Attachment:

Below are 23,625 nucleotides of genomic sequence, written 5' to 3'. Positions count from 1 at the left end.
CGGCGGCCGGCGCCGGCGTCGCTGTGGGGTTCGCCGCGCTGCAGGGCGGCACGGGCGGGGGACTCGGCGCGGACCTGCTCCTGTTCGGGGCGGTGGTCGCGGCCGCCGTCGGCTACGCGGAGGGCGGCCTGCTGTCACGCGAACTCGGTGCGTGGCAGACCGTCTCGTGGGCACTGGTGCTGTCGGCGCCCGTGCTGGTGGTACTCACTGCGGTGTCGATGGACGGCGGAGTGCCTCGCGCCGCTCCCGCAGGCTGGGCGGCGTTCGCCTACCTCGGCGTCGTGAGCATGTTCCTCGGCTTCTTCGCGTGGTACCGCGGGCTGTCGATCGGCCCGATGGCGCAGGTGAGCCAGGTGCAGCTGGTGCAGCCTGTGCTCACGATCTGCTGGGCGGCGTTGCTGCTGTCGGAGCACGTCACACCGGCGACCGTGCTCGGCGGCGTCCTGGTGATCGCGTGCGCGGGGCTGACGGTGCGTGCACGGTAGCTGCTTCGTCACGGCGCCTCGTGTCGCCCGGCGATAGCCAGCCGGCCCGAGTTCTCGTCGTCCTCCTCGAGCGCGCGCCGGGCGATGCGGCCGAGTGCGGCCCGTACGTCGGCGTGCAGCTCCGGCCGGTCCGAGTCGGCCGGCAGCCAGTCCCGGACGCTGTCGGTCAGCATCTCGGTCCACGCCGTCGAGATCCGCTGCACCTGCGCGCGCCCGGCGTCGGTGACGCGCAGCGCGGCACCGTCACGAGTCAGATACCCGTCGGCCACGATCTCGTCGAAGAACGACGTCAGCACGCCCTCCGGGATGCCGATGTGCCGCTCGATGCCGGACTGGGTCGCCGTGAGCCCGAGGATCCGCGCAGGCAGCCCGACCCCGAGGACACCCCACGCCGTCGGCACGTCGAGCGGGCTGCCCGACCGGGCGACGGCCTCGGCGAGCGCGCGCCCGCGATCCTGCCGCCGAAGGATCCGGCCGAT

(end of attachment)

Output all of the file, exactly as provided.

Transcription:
Below are 23,625 nucleotides of genomic sequence, written 5' to 3'. Positions count from 1 at the left end.
CGGCGGCCGGCGCCGGCGTCGCTGTGGGGTTCGCCGCGCTGCAGGGCGGCACGGGCGGGGGACTCGGCGCGGACCTGCTCCTGTTCGGGGCGGTGGTCGCGGCCGCCGTCGGCTACGCGGAGGGCGGCCTGCTGTCACGCGAACTCGGTGCGTGGCAGACCGTCTCGTGGGCACTGGTGCTGTCGGCGCCCGTGCTGGTGGTACTCACTGCGGTGTCGATGGACGGCGGAGTGCCTCGCGCCGCTCCCGCAGGCTGGGCGGCGTTCGCCTACCTCGGCGTCGTGAGCATGTTCCTCGGCTTCTTCGCGTGGTACCGCGGGCTGTCGATCGGCCCGATGGCGCAGGTGAGCCAGGTGCAGCTGGTGCAGCCTGTGCTCACGATCTGCTGGGCGGCGTTGCTGCTGTCGGAGCACGTCACACCGGCGACCGTGCTCGGCGGCGTCCTGGTGATCGCGTGCGCGGGGCTGACGGTGCGTGCACGGTAGCTGCTTCGTCACGGCGCCTCGTGTCGCCCGGCGATAGCCAGCCGGCCCGAGTTCTCGTCGTCCTCCTCGAGCGCGCGCCGGGCGATGCGGCCGAGTGCGGCCCGTACGTCGGCGTGCAGCTCCGGCCGGTCCGAGTCGGCCGGCAGCCAGTCCCGGACGCTGTCGGTCAGCATCTCGGTCCACGCCGTCGAGATCCGCTGCACCTGCGCGCGCCCGGCGTCGGTGACGCGCAGCGCGGCACCGTCACGAGTCAGATACCCGTCGGCCACGATCTCGTCGAAGAACGACGTCAGCACGCCCTCCGGGATGCCGATGTGCCGCTCGATGCCGGACTGGGTCGCCGTGAGCCCGAGGATCCGCGCAGGCAGCCCGACCCCGAGGACACCCCACGCCGTCGGCACGTCGAGCGGGCTGCCCGACCGGGCGACGGCCTCGGCGAGCGCGCGCCCGCGATCCTGCCGCCGAAGGATCCGGCCGAT